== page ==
Trying on a New Pair of Glasses
Humans tend to look at the world through fear-colored lenses. For a species that has thrived by adapting to constant change, we’re surprisingly afraid of anything new or anyone different. People lamented the transition from telegraph to telephone, from horse-drawn carriage to automobile. Even though we began as a single group of people on the African continent, as we spread across the globe we claimed land for ourselves, drew artificial borders, and then killed the very people we once claimed as family if they attempted to enter “our” territory. In truth, there is not a single human being on the planet that is not in one way or another an immigrant. In fact, most of us are citizens of countries that our forebears took illegally from indigenous people. Here we are, 250,000 years into human evolution, so afraid of each other that our “leaders” are talking about building walls, or worse, urging us to kill innocent men, women, and children. Either way, our behavior is the result of fear-colored glasses. And it’s reprehensible.
We’ve had the wall discussion in the United States before, of course. As the U.S. pondered entering World War II, Charles Lindbergh, the famous pilot, isolationist, and anti-Semite, rallied a large and rancorous group of proto-Tea Partiers around the idea that the U.S. needed to stay out of the war and build a wall around the entire nation. While that never happened, fear drove us to an even more heinous act: We built walls around Japanese-Americans. We interred them in concentration camps for the duration of the war and took away their personal property, including their homes and businesses. Never mind that most of them had been born in the United States. They looked like the enemy. Therefore, they must be the enemy. As I said, reprehensible.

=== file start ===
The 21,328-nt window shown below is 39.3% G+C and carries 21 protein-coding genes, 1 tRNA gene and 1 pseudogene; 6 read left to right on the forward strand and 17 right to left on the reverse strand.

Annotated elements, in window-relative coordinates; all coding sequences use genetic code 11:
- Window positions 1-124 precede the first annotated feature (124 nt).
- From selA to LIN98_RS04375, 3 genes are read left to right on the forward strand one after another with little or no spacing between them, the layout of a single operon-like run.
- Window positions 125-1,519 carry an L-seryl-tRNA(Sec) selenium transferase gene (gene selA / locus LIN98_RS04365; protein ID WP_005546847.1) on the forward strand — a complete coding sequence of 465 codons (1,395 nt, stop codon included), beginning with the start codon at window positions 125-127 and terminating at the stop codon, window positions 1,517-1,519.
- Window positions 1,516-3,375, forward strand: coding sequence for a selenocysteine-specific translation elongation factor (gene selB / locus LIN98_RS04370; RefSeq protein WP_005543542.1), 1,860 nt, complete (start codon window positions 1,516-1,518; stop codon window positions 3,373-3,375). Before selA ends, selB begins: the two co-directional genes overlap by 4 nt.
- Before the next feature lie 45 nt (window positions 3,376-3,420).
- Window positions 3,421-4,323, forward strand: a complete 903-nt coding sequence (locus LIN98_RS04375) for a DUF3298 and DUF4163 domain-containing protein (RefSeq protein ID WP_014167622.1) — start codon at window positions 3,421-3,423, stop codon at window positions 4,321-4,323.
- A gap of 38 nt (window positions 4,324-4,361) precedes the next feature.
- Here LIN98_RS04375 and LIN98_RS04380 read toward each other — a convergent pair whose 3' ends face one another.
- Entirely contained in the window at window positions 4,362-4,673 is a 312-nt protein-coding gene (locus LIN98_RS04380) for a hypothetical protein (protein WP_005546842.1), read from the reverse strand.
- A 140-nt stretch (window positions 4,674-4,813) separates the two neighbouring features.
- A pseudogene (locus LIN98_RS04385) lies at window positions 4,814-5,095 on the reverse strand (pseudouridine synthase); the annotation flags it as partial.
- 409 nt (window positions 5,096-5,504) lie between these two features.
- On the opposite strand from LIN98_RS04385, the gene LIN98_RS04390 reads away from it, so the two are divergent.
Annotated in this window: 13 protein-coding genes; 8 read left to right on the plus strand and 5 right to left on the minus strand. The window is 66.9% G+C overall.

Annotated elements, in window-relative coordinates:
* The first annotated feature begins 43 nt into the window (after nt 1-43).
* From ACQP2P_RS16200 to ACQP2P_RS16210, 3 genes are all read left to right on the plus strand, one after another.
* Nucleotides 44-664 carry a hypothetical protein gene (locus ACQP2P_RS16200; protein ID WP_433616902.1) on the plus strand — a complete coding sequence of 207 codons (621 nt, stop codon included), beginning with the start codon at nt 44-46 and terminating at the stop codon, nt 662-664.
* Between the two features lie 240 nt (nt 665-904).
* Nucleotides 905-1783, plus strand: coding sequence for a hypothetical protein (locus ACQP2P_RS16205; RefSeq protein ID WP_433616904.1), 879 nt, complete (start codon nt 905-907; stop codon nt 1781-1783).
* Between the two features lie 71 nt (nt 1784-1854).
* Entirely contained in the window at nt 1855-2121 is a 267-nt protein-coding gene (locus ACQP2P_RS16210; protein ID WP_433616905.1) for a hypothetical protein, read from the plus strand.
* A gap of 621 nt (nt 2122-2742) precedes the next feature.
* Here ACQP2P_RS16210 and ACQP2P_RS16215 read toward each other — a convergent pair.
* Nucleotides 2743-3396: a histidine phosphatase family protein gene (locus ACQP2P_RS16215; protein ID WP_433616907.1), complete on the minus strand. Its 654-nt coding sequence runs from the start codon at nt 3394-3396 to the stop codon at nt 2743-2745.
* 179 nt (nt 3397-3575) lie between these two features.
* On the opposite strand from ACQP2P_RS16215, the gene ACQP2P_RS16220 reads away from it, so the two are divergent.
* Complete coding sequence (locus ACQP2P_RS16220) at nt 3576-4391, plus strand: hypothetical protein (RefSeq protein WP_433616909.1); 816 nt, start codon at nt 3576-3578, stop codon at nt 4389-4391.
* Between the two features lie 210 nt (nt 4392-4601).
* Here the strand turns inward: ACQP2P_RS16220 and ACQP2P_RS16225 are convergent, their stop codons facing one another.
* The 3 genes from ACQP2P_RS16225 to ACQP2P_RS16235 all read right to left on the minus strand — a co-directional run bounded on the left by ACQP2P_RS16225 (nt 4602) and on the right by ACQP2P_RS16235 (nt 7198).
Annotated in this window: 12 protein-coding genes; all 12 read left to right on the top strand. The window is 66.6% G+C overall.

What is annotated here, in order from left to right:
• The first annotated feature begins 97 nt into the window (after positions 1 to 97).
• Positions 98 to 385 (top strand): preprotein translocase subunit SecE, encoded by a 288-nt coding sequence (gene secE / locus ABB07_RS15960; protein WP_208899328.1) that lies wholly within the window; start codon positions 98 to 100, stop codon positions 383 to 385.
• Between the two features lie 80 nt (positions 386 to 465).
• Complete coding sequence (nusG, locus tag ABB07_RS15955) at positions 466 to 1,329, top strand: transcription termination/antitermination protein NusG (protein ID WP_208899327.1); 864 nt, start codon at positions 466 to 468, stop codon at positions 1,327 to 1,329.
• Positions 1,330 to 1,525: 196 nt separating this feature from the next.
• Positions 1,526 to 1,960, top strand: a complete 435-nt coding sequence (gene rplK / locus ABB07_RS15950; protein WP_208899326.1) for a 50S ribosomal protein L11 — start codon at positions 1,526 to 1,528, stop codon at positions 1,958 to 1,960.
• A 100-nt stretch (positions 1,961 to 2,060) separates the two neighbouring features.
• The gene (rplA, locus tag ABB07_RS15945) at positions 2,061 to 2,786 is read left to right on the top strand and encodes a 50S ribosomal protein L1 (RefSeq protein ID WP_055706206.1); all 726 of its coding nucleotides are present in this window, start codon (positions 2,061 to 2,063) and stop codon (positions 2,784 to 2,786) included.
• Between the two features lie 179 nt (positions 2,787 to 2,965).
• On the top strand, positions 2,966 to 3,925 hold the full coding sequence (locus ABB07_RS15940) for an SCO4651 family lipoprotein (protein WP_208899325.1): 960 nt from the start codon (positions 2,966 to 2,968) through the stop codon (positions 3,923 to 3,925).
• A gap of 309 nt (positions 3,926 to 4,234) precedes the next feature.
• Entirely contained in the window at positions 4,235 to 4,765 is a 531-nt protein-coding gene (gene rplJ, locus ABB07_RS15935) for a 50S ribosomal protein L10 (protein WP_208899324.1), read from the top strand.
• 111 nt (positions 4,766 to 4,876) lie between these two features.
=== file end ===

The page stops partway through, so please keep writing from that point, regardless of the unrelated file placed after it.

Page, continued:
Fear is the antithesis of love. Fear creates enemies out of relatives—and every human on the planet is our relative. Fear perpetuates environments of hatred. Fear enslaves minds and bodies, drives entire civilizations to war, and eventually destroys everything it touches. What will it take for us to try on a new pair of glasses?
The ancient Hebrew people who created and eventually wrote down the stories in the Hebrew Bible, what modern people call the First Testament (or, incorrectly, the “old” testament), had a unique understanding of their place in the world. They believed—correctly—that everything humans could see, touch, taste, hear, or smell belonged to God. They saw themselves as stewards of God’s property—including each other. They took care of the land and shared what it produced with the entire community. They took care of each other’s families, and yes while they may have taken that idea to the extreme in some ways, the underlying sentiment was that they owed it to each other and God to care for one another as a single people of God.
Now, whether or not that society ever truly existed is a matter of debate. Archeologists, historians, and anthropologists continue to discuss whether or not this idyllic vision of the past was real for any period, or simply a utopian motivational story. For me, like so many stories in the Bible, it doesn’t matter whether it’s historically true or not. Because, this idea that we are one people, that all of us are God’s beloved, that we are to care for, not be afraid of each other—it represents a completely different way of looking at the world through not fear-colored glasses, but instead, through God-colored glasses. And I think it’s well past time for us to change our glasses.
Meditation: Change my glasses, God of eternal, unconditional love.